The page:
On comprehensive balance sheet stress testing and net interest income risk attribution

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On Comprehensive Balance Sheet Stress Testing and Net Interest Income Risk Attribution – Journal of Credit Risk





  • A framework for the analysis of stressed net interest income that uses the concept of maturities-matched assets and liabilities to synthetically separate lending risk from strategic cash funding risk.
  • Includes behavioral risks such as credit, prepayment, potential drawdowns on facilities and deposits.
  • The framework greatly simplifies joint stress testing of market and credit risk.
  • Applied to conditional default and prepayment rate models as well as loan-level state transition models.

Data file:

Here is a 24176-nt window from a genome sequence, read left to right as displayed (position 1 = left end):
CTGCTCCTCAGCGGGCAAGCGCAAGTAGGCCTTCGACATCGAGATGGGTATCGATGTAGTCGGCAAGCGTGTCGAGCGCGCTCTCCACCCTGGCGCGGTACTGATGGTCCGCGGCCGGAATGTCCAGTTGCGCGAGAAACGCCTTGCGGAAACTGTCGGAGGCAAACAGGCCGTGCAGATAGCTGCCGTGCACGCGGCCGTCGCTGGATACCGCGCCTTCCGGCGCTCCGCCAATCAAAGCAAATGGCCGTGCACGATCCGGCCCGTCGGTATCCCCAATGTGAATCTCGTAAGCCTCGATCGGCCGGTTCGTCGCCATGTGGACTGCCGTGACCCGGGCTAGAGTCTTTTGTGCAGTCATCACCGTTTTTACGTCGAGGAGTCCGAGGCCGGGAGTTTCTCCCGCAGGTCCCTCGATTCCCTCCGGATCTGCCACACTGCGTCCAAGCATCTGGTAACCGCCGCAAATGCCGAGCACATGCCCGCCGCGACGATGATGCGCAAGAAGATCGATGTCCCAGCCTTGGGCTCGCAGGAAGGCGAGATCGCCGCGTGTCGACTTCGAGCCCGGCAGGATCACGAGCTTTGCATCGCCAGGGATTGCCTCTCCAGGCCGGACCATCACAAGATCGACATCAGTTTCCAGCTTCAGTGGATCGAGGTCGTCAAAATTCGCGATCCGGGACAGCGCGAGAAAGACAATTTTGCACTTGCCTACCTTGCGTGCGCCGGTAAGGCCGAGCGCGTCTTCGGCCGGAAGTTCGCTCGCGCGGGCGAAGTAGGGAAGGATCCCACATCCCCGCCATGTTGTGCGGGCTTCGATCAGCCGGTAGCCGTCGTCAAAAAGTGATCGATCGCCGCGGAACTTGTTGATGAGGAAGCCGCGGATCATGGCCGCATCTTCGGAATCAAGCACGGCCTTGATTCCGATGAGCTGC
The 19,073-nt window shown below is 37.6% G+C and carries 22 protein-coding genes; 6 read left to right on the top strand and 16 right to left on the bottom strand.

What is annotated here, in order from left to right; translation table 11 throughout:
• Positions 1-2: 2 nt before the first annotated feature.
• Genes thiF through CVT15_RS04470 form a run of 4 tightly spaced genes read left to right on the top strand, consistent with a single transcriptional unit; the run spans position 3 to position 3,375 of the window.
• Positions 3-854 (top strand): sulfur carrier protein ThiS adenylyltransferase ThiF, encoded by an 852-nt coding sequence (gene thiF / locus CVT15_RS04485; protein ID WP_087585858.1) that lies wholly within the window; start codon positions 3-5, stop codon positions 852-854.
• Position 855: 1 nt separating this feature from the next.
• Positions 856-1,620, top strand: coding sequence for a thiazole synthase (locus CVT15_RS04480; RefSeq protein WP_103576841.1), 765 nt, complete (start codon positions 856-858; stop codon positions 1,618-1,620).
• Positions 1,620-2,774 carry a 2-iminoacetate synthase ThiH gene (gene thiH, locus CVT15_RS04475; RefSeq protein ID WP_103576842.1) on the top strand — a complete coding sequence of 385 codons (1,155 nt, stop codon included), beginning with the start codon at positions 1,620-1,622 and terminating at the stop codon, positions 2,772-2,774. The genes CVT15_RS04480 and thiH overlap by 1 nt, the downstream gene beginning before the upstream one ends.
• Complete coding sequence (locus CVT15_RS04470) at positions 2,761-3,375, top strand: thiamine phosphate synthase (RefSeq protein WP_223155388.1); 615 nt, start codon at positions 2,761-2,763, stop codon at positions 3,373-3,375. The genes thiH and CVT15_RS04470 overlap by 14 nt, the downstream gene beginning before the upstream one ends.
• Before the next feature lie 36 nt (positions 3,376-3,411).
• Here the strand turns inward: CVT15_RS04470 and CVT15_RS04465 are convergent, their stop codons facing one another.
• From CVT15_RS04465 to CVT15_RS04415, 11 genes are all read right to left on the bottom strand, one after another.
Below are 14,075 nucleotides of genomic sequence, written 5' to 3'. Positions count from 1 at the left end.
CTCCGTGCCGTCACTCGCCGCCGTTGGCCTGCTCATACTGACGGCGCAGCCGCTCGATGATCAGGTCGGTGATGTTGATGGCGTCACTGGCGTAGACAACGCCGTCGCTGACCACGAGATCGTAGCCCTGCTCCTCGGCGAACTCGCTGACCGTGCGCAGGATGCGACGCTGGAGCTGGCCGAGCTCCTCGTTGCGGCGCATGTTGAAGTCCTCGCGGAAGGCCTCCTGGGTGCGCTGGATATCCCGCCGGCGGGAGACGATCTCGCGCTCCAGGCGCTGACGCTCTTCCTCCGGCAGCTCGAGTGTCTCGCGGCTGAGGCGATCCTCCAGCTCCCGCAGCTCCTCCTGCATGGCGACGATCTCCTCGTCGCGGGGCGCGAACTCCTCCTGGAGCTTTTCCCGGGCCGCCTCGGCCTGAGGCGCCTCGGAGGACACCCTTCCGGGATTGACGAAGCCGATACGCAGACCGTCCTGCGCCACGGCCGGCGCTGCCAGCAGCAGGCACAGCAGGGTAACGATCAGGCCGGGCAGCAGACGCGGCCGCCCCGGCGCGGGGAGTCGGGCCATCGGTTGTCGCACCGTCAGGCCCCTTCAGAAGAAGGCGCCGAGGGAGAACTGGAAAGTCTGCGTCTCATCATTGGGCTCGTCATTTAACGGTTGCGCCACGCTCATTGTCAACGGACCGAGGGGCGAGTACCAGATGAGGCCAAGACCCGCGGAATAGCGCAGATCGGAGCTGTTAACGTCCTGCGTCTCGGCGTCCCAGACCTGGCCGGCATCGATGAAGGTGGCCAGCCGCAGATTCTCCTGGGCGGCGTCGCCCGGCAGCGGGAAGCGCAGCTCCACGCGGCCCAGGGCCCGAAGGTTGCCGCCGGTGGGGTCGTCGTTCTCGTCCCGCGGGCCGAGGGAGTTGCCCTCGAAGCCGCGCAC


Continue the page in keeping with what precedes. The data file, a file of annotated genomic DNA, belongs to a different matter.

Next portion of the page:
Joint stress testing of net interest income, interest rate risk, and profit and loss (P&L) related to behavioral risks on a multi-horizon scenario path poses great challenges in stress testing the business and the attribution of risk to profit. We propose a framework for calculating stressed net interest income at a granular level and allocating profit and loss risk. The proposed framework can take into account the impact of interest rate risk on net interest income and the impact of behavioral risks on profit and loss, for example, prepayments and credit defaults , as well as any drawdowns on facilities and deposits at each horizon in a given scenario. path. Our net interest income framework uses the concept of maturities-matched assets and liabilities to synthetically separate lending risks from strategic treasury funding risks. It greatly simplifies joint stress testing of market risk and credit risk by focusing, on the asset side, on the net interest income of assets relative to maturing liabilities and, on the of cash, on the cash flows of assets with maturities matching the actual liabilities. In this framework, it is not necessary to generate exact cash flows on the asset side. The resulting net interest income process can be applied to both loan-level models and homogeneous loan pools. We illustrate the framework with conditional default and prepayment rate models as well as loan-level state transition models.

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